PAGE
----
This article Polis intern Asuka Kageura
Last Sunday at a small church in London a service was held to commemorate “3/11”, the Great East Japan earthquake. The spring sun was shining above the attendants who were remembering the scenes of that day, praying for victims and survivors, and singing the charity song “Hana wa saku” (the flower blooms) with prayers for local people in the damaged North East area.
Three years may allow us to accomplish something, but it also allows shocking memories of 3.11 to fade away. The international media’s focus is now mainly on the report of Fukushima Daiichi nuclear power plant incident and the demonstrations that followed. The ‘invisible fear’ of radiation has been exaggerated through some media, and some news posts and blogs talking about the Fukushima incident give an inaccurate picture of the explosion at the LPG station in Chiba.
On the other hand, there were also positive, less-covered news in the aftermath. According to the research done by International Development Center of Japan, material, financial, and labour support came from 174 countries in the first year of the disaster: 119 are the recipients of Japanese ODA, 35 are lesser developed countries.
A report from Ministry of Foreign Affairs paid tribute to the international rescue teams including South Africa, India, Turkey and Israel that did outstanding job in the devastated area. There are many other heart-warming stories of people from the Global South giving aids and foods to Japanese locals.
Some may say Japan, the third largest economy in the world, should not receive help from the so-called ‘Third World’. I believe comparison is nonsense when it comes to a natural disaster where people willing to express their empathy in this way.
I still remember the moment when the earthquake occurred, though my prefecture, Toyama on Japan’s north coast, was not damaged. TV broadcasts of the Tsunami absorbing people, houses, cars, ships, trees and anything to the ocean seemed more like a movie than reality.
Spectator of Suffering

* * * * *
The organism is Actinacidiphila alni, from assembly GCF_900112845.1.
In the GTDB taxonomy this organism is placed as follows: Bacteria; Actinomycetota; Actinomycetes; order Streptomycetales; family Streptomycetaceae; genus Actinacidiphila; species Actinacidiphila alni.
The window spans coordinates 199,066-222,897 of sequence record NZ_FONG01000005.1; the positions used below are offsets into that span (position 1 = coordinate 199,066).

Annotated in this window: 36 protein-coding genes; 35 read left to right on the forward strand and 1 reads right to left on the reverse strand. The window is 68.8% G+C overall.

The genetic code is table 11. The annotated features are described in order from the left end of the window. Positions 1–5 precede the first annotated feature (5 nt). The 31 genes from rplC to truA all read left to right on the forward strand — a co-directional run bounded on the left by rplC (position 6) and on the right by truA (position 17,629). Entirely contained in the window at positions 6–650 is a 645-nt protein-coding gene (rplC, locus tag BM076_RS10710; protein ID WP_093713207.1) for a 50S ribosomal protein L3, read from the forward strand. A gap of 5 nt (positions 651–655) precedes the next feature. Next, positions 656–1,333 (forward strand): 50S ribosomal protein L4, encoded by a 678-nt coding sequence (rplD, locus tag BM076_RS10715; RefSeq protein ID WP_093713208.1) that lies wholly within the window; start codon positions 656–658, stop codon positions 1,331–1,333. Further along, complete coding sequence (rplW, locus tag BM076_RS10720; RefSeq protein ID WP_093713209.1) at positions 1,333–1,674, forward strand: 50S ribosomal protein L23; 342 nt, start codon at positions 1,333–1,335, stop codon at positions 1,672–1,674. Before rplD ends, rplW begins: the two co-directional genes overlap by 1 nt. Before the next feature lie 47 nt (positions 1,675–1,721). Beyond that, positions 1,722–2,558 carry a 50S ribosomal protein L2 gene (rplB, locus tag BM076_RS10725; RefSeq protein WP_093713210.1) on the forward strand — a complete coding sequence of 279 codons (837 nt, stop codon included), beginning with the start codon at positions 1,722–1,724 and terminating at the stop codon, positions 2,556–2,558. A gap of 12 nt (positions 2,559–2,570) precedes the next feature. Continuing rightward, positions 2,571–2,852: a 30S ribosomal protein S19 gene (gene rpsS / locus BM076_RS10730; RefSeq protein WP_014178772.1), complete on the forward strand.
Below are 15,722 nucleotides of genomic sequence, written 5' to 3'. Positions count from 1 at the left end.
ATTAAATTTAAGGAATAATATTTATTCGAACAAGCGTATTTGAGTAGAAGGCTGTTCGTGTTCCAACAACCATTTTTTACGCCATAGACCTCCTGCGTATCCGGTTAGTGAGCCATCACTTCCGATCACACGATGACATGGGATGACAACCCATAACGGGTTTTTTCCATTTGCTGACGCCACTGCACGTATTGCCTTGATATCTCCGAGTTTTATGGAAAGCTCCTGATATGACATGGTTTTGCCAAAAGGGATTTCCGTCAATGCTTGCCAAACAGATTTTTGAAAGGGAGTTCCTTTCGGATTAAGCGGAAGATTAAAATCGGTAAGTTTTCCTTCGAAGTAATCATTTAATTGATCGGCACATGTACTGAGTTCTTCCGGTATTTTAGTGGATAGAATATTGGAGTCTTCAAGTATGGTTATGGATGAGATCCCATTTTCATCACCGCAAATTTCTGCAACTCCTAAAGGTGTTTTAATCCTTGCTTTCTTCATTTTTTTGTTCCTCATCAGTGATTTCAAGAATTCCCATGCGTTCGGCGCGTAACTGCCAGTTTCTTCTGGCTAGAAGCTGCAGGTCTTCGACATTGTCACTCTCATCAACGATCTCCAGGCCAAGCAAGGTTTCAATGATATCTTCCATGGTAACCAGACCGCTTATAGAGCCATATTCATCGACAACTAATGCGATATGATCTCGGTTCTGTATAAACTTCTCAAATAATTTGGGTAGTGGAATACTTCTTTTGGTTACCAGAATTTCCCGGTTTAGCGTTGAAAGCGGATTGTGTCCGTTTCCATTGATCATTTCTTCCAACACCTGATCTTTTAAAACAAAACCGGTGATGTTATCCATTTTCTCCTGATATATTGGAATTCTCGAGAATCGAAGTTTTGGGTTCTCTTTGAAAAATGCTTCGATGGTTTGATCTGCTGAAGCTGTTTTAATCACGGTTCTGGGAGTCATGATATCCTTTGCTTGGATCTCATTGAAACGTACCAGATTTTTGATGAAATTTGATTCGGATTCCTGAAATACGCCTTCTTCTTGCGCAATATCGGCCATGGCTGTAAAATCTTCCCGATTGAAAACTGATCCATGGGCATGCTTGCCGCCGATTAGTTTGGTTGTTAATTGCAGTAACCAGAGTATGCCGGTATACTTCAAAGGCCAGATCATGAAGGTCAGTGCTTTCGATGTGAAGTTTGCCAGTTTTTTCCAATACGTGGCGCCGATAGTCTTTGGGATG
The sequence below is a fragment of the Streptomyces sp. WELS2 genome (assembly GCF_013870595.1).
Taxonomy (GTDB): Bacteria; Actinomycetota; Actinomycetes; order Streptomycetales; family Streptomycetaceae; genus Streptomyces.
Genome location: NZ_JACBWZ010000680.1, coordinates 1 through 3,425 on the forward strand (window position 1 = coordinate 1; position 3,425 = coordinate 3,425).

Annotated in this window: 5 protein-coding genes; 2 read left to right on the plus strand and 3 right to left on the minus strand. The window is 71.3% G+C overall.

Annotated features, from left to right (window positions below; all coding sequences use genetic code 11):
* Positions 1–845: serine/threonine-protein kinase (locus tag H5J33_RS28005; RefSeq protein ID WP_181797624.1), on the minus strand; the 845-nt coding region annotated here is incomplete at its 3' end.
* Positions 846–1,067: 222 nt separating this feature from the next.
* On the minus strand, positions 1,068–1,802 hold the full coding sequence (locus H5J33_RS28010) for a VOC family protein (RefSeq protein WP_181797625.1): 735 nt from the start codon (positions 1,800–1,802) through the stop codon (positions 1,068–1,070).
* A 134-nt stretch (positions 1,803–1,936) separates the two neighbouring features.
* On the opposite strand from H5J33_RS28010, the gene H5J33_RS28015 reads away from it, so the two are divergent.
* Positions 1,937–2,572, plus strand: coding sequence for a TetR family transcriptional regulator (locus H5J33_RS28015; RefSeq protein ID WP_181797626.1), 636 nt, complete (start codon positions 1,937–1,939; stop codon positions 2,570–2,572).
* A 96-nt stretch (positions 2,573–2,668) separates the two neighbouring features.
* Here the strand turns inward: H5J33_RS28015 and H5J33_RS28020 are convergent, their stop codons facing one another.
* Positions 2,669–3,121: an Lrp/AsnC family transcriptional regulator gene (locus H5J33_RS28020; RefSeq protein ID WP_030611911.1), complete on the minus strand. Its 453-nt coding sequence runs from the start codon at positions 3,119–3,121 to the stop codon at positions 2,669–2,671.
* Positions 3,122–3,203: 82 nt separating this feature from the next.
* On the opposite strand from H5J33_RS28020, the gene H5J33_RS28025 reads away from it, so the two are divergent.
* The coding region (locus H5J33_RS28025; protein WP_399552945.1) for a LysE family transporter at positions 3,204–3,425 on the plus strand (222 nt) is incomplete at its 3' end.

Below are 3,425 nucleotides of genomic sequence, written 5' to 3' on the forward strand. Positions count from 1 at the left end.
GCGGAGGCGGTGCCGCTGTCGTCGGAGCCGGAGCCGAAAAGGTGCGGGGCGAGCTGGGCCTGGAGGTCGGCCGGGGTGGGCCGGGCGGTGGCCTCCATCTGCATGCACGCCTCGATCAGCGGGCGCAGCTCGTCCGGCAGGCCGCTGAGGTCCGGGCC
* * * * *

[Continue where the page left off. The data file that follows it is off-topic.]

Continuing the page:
It was occurring in my nation and I was the spectator. I kept checking news to catch up with the situation, strangely there was a feeling of distance between ‘us’ and ‘them.’ Since that day, our local newspaper covered stories of NGO and volunteers fundraising and visiting the devastated area; evacuees from Fukushima coming to Toyama and starting new lives; and local groups organizing short trip for children in Fukushima who cannot go outside freely because of the radiation.
One short visit to one of the damaged areas, Ishinomaki in the Miyagi prefecture last March perturbed my heart. The media coverage of the aftermath of 3.11 usually picks up particular places and not every area is shed a light on. The condition of Ishinomaki was much worse than I had expected.
The local train toward Ishinomaki was and is still partly under construction for recovery and the alternative buses leads people to the destination. Former residential towns were still a wide zone of collapsed houses, bricks and wood. School buildings were severely damaged and will never be used again. One school had banners saying “Appreciation” and “From now, from here.”
I was walking among piles of debris, with strong smell of sea water and rotten fish. I realized that I was psychologically rejecting this uncanny atmosphere. A taxi driver, on the way back said “Now the damaged areas are restricted from living and the city is constructing new residential town up on the hill, it’s still uncertain when we can move in.”
In three years, charity aid shifted from emergency need to mental support. Emergency radio stations built after the 3.11 are closing down and having financial problem to continue their activity for the community. 3.11 related tourism and business supports local economy from recovery. Lines of “trip to the community temporary stores”, “taxi drive around the damaged area with storytelling,” and “weekend volunteer in the devastated area” decorates tour banners. Even the evacuee area in Fukushima has loosened restrictions and the decontamination is proceeding little by little. Locals make efforts to rebuild displaced lives.
But can we trust what our leaders say about reconstruction? Prime Minister Shinzo Abe said at the IOC general assembly that “the nuclear contaminated water issue is under control” to make sure that Japan was seen as safe enough for the 2020 Olympic games. His words following the creation of the new“State Secret Law” and restrictions on freelance and foreign Journalist to access to information regarding Fukushima nuclear facility. It all resulted in the latest “Worldwide Press Freedom Index of 2014.” ranking Japan at 59th, where it used to be in the top twenties.
Now the biggest concern within the survivors is that Tokyo may reduce the amount of support by prioritizing the construction process for the upcoming Olympic. Opinions are divided among citizens. One side argues that holding Olympic game will reinforce the recovery, while the other says it will shift government’s focus to Tokyo and pay less attention to people in and from the devastated areas.
All I can do is to write this blog and think of the people there and remember the strong smell of sea water surrounding Ishinomaki residential area. It warns me “never forget.”
This article by Polis intern and LSE student Asuka Kageura